According to the survey, the most likely contributor to the next recession, whenever it is, will be tightening monetary conditions. In particular, they worry about credit becoming more difficult. I’m more concerned about the prospect of “importing a recession” due to slowing economic growth internationally. (I am especially concerned about Europe’s ability to finance and integrate a million refugees.)
Lastly, the collective estimate of GDP growth rates has decreased. In December, 2016 growth was estimated at 2.6%, but that has drifted down to 2.2% for this year and 2.4% for 2017. (2015 was 2.4%) While low by historic standards, 2.2% is still the envy of the developed world.
When I was an economics student during the last century, business cycles were considered sacrosanct – to be accepted as always true, everywhere. Business cycles came in different lengths from 4 years to 48 years. Today, we hear very little discussion of business cycles. This is largely attributed to the internationalization of business. Some attribute it to more intelligent economic management. Some believe severe economic trauma like the 2008/9 global financial crisis causes all cycles to “reset.” All that may be true, but I doubt business cycles have been eliminated. In fact, I hope not. A recession can be quite beneficial, as it “weeds out” the less efficient. You might call that “survival of the fittest” but I see it as the “more efficient allocation of resources.” Of course, a recession has the nasty side effect of causing the stock market to drop temporarily and the unemployment rate to rise temporarily.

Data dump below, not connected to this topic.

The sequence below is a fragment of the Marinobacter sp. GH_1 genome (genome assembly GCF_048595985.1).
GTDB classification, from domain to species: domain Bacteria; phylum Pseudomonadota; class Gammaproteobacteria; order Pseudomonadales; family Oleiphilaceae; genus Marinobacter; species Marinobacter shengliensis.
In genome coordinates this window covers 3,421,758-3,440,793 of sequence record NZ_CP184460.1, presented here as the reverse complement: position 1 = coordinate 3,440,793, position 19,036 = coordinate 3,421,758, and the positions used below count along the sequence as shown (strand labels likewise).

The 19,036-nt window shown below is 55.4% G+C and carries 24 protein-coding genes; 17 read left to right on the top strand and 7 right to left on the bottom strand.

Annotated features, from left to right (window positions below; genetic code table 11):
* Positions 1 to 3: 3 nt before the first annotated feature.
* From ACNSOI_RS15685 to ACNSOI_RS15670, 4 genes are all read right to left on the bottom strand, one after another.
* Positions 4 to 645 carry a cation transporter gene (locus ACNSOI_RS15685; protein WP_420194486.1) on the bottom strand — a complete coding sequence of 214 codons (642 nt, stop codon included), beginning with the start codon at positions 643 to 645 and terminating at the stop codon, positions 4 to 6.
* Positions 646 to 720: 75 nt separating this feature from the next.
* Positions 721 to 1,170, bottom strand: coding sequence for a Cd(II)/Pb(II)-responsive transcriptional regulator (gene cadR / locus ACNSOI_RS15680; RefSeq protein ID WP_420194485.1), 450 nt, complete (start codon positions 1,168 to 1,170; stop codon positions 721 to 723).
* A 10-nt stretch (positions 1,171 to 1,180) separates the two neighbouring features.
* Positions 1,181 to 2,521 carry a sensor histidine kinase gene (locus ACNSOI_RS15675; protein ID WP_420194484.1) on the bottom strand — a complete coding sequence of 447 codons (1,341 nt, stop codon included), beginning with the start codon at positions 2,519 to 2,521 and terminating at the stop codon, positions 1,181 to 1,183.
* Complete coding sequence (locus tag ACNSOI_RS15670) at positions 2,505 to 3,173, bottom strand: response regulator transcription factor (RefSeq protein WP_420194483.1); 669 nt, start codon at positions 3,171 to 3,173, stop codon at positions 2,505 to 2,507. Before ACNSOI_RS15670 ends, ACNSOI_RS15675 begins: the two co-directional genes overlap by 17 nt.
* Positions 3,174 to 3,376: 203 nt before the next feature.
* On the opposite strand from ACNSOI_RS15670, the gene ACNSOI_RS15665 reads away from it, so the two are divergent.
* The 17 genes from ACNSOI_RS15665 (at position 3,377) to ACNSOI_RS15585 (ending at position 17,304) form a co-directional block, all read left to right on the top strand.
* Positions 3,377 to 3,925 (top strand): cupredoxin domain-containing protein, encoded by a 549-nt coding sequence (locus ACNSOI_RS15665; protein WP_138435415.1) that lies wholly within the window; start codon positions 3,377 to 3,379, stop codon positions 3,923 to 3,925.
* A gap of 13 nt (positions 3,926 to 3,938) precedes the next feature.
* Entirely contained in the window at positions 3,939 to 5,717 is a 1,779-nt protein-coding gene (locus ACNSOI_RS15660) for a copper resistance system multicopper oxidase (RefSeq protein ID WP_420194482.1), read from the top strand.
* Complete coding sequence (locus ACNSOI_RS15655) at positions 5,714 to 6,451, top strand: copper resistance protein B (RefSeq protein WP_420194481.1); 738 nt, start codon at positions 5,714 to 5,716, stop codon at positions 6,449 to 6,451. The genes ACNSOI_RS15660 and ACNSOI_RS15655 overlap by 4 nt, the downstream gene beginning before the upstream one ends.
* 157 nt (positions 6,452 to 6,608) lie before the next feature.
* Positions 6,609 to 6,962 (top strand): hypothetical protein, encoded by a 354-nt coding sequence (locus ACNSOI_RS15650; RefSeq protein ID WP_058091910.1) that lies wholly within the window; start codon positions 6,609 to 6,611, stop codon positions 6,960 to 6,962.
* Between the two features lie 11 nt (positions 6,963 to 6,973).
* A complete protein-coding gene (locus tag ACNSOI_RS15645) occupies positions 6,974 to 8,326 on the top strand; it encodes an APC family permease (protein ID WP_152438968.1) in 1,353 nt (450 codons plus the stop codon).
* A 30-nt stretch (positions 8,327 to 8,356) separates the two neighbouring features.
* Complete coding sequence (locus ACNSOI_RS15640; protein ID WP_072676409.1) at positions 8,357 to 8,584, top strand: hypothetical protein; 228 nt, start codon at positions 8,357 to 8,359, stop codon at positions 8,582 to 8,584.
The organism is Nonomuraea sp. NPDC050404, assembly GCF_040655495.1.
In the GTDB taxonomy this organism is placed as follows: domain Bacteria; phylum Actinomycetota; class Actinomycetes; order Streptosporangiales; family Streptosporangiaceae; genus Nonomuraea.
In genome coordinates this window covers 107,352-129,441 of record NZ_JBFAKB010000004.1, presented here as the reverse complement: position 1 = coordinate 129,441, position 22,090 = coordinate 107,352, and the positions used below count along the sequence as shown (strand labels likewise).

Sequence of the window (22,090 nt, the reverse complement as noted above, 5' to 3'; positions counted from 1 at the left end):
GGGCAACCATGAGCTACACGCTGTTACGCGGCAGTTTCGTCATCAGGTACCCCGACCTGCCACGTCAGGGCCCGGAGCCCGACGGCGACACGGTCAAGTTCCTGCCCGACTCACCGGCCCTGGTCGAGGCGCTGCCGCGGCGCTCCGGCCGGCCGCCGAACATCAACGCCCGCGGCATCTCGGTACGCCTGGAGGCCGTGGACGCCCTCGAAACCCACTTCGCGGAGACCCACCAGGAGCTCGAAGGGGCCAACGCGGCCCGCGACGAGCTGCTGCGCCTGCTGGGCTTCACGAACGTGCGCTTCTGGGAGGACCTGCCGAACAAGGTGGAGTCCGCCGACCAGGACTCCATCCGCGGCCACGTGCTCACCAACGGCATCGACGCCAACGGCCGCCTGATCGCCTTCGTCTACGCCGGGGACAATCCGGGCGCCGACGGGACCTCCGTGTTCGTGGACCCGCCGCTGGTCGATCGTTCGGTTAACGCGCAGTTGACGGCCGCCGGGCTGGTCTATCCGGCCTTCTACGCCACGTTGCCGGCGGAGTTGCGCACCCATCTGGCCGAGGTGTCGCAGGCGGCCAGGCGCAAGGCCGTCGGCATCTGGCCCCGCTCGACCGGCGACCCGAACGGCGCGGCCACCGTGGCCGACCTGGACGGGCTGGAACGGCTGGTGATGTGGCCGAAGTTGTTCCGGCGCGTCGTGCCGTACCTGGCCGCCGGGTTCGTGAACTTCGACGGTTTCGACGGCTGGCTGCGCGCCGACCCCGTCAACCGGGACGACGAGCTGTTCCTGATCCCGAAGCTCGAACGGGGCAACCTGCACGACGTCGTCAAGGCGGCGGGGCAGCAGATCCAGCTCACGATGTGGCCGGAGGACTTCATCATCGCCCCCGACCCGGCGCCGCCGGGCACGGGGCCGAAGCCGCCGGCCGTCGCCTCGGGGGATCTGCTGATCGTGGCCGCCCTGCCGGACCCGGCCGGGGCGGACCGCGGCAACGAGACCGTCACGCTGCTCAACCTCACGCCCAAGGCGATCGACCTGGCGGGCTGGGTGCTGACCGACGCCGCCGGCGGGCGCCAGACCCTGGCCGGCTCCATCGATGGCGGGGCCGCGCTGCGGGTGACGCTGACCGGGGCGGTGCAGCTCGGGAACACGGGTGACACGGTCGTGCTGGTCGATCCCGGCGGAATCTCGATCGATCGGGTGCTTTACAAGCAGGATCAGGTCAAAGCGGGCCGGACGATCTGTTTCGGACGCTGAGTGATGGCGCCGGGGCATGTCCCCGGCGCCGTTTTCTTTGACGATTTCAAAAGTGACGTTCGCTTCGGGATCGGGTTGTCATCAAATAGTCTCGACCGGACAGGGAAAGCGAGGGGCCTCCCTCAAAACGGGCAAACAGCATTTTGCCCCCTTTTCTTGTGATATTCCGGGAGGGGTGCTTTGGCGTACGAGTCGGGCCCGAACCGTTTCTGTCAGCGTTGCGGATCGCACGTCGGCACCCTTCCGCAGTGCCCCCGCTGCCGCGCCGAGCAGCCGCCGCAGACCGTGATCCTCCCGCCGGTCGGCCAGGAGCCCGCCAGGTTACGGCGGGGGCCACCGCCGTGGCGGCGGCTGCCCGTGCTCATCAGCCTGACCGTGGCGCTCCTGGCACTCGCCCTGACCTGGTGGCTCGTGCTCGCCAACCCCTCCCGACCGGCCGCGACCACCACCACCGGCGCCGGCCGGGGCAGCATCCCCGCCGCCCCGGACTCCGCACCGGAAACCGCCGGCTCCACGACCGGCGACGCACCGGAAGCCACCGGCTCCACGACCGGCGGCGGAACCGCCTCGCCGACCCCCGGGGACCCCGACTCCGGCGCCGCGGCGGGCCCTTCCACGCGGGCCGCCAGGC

Fortunately, the professional forecasters tell me not to worry about it – no recession in the near future.
As my Navy friends would say . . . “steady as she goes.”